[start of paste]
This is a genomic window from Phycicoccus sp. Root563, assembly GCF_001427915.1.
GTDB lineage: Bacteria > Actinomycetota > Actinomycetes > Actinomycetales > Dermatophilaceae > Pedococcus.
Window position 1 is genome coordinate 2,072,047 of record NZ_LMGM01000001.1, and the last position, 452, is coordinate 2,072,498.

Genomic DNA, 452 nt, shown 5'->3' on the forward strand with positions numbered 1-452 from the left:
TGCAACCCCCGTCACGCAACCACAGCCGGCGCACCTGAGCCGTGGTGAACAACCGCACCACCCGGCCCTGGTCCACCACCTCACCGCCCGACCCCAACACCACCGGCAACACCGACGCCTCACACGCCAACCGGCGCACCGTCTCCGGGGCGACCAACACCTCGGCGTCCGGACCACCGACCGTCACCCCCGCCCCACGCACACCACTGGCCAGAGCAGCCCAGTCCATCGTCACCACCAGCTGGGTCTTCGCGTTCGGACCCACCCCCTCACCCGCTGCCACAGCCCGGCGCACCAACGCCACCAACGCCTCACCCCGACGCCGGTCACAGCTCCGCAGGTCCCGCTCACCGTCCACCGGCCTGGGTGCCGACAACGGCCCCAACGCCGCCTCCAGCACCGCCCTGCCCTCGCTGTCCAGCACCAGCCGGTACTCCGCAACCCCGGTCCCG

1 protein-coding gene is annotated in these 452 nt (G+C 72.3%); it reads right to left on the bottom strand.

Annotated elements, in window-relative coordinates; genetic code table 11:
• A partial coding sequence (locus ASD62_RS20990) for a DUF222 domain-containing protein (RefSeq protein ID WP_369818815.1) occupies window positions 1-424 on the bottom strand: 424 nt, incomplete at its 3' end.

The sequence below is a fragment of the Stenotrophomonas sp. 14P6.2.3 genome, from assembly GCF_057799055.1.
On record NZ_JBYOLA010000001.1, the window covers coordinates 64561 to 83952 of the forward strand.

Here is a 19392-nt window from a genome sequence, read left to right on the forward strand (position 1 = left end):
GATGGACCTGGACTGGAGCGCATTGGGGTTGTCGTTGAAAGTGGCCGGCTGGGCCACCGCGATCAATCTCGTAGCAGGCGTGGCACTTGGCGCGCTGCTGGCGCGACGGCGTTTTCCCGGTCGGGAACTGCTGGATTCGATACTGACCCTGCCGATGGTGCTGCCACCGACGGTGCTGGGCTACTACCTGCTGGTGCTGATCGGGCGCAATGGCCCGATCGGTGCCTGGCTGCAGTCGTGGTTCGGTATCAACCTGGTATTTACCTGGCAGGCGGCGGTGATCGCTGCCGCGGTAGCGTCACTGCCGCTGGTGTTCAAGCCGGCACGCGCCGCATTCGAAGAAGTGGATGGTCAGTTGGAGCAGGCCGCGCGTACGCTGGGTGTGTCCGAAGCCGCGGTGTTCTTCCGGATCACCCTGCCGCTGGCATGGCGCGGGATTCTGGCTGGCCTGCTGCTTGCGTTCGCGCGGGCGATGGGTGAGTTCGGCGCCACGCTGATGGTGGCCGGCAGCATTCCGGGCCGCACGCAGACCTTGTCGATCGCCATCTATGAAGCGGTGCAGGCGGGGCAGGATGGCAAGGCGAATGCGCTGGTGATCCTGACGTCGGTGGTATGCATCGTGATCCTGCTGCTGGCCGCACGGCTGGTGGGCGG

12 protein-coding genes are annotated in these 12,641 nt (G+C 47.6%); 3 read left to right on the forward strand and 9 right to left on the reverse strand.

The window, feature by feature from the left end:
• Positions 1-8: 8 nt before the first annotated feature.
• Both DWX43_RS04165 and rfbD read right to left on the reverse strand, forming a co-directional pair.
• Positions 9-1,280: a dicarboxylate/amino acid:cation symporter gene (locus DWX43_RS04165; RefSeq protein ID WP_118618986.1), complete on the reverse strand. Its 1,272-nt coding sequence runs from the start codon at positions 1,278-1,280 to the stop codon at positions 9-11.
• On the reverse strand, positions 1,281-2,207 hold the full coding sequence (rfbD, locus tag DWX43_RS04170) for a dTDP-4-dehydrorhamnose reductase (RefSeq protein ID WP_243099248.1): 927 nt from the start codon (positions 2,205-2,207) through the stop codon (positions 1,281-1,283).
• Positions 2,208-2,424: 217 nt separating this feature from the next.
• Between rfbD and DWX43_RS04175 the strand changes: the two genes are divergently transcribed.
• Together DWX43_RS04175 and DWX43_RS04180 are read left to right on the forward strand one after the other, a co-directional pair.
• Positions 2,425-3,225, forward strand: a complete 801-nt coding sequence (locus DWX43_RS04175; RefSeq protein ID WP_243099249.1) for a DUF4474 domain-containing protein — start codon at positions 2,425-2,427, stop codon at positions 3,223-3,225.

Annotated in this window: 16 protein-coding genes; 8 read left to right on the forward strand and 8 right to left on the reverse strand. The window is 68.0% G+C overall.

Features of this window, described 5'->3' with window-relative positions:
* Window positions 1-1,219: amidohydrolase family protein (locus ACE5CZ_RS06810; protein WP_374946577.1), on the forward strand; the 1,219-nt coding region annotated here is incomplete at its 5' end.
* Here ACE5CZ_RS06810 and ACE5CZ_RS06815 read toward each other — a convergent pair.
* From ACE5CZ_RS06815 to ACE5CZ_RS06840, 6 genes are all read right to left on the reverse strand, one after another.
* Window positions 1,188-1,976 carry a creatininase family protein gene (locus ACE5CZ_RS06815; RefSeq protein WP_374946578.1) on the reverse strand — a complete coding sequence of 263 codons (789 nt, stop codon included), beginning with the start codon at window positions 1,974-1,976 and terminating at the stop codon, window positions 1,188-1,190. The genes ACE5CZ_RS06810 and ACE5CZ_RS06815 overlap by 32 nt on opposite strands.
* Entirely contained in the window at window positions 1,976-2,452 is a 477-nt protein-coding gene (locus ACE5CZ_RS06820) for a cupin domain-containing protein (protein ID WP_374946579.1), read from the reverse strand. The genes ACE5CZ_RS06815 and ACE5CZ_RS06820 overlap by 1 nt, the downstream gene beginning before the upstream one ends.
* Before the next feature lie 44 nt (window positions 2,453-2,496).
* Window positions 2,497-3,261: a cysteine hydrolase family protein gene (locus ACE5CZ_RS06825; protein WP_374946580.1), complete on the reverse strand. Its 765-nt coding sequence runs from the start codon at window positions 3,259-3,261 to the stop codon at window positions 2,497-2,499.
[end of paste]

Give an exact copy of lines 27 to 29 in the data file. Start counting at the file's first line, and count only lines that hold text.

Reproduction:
* From ACE5CZ_RS06815 to ACE5CZ_RS06840, 6 genes are all read right to left on the reverse strand, one after another.
* Window positions 1,188-1,976 carry a creatininase family protein gene (locus ACE5CZ_RS06815; RefSeq protein WP_374946578.1) on the reverse strand — a complete coding sequence of 263 codons (789 nt, stop codon included), beginning with the start codon at window positions 1,974-1,976 and terminating at the stop codon, window positions 1,188-1,190. The genes ACE5CZ_RS06810 and ACE5CZ_RS06815 overlap by 32 nt on opposite strands.
* Entirely contained in the window at window positions 1,976-2,452 is a 477-nt protein-coding gene (locus ACE5CZ_RS06820) for a cupin domain-containing protein (protein ID WP_374946579.1), read from the reverse strand. The genes ACE5CZ_RS06815 and ACE5CZ_RS06820 overlap by 1 nt, the downstream gene beginning before the upstream one ends.